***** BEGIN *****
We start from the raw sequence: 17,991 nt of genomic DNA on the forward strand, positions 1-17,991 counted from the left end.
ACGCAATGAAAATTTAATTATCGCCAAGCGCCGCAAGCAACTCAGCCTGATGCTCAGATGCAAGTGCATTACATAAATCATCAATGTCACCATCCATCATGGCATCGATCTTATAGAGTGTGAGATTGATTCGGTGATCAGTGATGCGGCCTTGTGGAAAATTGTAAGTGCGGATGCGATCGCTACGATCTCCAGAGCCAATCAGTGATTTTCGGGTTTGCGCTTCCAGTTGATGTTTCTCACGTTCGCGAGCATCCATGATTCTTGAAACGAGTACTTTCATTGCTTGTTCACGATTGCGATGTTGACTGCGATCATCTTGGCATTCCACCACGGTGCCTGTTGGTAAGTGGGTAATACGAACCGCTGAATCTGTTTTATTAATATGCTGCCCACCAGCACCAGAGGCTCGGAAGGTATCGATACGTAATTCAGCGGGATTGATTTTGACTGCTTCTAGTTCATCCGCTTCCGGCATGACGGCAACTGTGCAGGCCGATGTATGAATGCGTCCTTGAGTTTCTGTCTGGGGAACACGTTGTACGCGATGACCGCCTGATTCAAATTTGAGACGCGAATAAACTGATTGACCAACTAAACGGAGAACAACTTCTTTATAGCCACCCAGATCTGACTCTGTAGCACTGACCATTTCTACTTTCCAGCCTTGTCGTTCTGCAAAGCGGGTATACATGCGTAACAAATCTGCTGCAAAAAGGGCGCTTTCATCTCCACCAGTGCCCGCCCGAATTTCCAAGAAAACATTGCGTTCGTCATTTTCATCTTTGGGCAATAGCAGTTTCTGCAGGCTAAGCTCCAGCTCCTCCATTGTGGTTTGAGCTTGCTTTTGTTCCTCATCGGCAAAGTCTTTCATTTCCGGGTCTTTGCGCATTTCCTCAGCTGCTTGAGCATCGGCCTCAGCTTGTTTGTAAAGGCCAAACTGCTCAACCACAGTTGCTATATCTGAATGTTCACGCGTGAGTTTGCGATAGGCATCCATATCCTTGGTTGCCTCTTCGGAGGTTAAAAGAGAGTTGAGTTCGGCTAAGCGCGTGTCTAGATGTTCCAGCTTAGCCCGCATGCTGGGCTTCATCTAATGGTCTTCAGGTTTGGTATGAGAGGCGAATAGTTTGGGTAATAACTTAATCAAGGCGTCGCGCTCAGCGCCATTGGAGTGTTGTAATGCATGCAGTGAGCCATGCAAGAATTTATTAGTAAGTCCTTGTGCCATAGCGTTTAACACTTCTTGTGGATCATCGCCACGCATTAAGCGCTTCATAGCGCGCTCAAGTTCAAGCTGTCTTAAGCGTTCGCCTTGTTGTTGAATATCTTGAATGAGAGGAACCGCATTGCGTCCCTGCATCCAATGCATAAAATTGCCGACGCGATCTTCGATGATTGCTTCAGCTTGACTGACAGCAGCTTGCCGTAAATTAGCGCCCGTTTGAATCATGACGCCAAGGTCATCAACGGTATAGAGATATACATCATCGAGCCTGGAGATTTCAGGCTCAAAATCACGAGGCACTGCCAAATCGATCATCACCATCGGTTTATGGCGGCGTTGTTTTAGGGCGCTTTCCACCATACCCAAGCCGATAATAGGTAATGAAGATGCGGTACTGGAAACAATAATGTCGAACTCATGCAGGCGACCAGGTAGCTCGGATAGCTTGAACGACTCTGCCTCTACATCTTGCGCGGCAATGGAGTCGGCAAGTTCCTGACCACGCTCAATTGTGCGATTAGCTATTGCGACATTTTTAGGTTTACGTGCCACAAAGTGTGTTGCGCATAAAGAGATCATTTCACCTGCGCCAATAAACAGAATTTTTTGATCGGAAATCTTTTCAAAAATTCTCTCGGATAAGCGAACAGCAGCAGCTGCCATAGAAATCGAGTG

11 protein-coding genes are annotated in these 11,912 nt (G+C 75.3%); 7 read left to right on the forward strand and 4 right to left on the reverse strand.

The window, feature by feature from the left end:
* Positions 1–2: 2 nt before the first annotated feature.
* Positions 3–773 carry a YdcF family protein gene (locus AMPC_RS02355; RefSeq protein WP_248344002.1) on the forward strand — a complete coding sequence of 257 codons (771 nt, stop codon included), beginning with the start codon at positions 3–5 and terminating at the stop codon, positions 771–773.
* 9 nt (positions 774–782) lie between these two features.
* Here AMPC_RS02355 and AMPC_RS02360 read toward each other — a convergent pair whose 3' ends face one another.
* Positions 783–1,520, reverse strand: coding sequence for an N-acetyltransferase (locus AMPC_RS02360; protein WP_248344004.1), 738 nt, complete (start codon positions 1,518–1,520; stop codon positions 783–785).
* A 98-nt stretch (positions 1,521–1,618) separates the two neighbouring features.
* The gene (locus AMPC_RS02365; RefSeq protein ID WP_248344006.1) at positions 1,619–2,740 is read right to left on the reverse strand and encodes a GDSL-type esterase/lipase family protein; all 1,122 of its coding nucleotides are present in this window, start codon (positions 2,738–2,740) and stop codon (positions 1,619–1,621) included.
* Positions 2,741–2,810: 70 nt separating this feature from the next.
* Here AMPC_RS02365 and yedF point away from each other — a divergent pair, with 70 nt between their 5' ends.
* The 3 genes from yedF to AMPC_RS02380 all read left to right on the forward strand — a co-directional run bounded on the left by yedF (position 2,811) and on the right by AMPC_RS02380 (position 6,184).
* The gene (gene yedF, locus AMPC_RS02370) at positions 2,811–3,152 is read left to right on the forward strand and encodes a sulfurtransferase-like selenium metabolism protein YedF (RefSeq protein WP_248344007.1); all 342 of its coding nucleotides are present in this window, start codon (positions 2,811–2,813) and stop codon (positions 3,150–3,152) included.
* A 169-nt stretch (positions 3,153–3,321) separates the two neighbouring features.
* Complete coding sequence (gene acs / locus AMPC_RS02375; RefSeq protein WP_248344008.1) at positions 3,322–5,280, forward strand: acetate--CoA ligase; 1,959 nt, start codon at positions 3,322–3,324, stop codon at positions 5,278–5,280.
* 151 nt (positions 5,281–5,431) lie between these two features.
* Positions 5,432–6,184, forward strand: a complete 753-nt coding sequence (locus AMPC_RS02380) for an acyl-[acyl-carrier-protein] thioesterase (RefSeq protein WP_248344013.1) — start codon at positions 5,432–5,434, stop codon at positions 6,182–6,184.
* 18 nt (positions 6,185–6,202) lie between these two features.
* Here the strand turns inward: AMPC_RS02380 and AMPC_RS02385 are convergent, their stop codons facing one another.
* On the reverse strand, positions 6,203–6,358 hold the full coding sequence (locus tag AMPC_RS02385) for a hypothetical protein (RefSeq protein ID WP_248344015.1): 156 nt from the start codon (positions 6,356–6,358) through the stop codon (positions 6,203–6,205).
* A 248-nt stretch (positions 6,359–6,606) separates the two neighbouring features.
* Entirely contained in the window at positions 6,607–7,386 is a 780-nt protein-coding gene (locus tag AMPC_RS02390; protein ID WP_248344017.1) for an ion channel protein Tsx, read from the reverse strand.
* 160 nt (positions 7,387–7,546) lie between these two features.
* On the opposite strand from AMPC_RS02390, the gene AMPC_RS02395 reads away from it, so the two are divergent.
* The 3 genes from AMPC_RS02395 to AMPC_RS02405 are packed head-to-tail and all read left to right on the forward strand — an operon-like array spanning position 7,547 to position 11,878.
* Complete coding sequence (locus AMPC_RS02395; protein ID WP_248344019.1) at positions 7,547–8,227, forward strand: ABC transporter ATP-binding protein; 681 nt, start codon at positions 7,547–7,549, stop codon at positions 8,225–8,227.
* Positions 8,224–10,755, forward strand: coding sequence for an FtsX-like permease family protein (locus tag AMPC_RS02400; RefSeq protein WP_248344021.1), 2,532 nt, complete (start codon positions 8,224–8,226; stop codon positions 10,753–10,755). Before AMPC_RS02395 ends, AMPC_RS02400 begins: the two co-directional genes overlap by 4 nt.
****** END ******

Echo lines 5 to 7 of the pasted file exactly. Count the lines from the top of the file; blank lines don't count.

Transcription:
* Positions 1–2: 2 nt before the first annotated feature.
* Positions 3–773 carry a YdcF family protein gene (locus AMPC_RS02355; RefSeq protein WP_248344002.1) on the forward strand — a complete coding sequence of 257 codons (771 nt, stop codon included), beginning with the start codon at positions 3–5 and terminating at the stop codon, positions 771–773.
* 9 nt (positions 774–782) lie between these two features.